The selection of source is also a product of bias. For example, I would not use a Hindi newspaper, nor would I look to an un-translated Mayan text. These two can be seen as extremes because of linguistic inaccessibility, but in doing research we generally gravitate toward sources with which we are comfortable whether books, popular media, scholarly articles, newspapers, oral histories, or any number of available source material.
Beyond comfort with sources, I think Furr’s assertion falters in that it does not explicitly take into account that researchers find what they seek. This affirming of one’s own beliefs is key to researcher bias because, for example, people who want to claim that the Holocaust never happened, will do so regardless of any information others try to point out to them. Further, they will conduct their own research and doubtless find material that supports their conclusion, however false that conclusion may seem to be.
Furr discusses the power of misinformation, but fails to consider the fact that many people do research and come up with unpopular conclusions that fly in the face of nearly all other findings. Simply because we know it happened, when looking at the issue of the Holocaust we can claim that people denying it existence are spreading misinformation, but with more complex issues, and issues for which there are not survivors, it becomes clear that one person’s misinformation can be another’s highly researched cutting-edge discovery. It all depends on where you look and what you are hoping to find.
Another of Furr’s reasons for literary research—learning compassion and service—seems a bit optimistic to me. Of course, we would like to believe that knowledge conquers darkness, but again compassion is a highly subjective issue. Many people research literature, science, and history either explicitly in search of or resulting in reasons to assert their own superiority and use to oppress others. One example would be people who researched, and still do research, on the biological inferiority of minorities to perpetuate and legitimize racist practices. Finding compassion in such research is difficult if not impossible.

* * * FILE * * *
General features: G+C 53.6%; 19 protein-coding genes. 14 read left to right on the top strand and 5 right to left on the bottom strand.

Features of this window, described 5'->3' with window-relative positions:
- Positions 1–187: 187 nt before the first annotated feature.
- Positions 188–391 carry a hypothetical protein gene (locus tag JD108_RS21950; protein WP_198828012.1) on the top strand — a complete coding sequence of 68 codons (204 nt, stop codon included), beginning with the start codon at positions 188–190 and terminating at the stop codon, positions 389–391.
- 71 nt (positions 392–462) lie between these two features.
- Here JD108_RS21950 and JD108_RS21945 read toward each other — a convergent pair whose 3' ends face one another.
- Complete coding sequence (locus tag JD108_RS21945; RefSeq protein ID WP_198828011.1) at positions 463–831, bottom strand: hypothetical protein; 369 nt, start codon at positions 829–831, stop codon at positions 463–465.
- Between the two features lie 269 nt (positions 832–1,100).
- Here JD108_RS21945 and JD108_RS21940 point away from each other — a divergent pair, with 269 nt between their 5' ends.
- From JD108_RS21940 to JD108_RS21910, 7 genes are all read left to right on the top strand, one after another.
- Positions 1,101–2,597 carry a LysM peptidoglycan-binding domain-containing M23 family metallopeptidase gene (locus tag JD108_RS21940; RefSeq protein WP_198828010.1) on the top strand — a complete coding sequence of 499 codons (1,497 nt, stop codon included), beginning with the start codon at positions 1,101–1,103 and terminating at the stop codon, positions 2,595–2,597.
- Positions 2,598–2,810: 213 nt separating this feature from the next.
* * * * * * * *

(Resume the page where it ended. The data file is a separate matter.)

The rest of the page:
In terms of service though, I enjoyed Furr’s claim that research is an ethical action. While again this statement seems a bit simplistic, I think the argument he quotes from Altick and Fenstermaker that literary research can serve to extend “the traditional boundaries of scholarly and critical interest” is a valid one (Furr, 2). While I do find Furr’s claims to be optimistic, I agree that in the best-case scenarios they are both true and of extreme value, but it is important to highlight some possibilities for which his arguments do not seem to account.
I do agree that there are many important reasons both personal and social to undertake literary research. Perhaps the strongest impetus for doing research is curiosity, “is that so? I’ll look it up.” On an individual level when someone makes a seemingly unrealistic claim, literary research is an important tool in satisfying curiosity and quelling argument.
Investigating misinformation is also very valuable on a larger social level. This calls to mind the Program on International Policy Attitudes 2003 study that surveyed Americans to determine their rate of misperception about three issues surrounding the Gulf War and found that 80% Fox News viewers held at least one of the misperceptions (PIPA, 13). To me, this illustrates the importance of literary research more than any other example.
If one accepts information from one source uncritically, then they are completely at the mercy of that source’s biases. While I believe it is true that a researcher is limited by their own biases, at least those biases are their own. Exposure to sources with different biases is important in opening up new avenues of inquiry, but undertaking literary research is vital to locating other biases and interpreting information provided by those sources. Literary research then is the key to knowing not only one’s own mind, but understanding the minds of others, and thus one of the most valuable tools anyone can employ in developing intellectually, personally, and socially.
Furr, Nathan. Literary Research: The Importance of Process and Product.
Kull, Steven. “Misperceptions, the Media, and the War in Iraq.” Pipa.com. 2 Oct. 2003. Program on International Policy Attitudes. 22 Dec. 2006 <http://188.8.131.52/pipa/pdf/oct03/IraqMedia_Oct03_rpt.pdf>.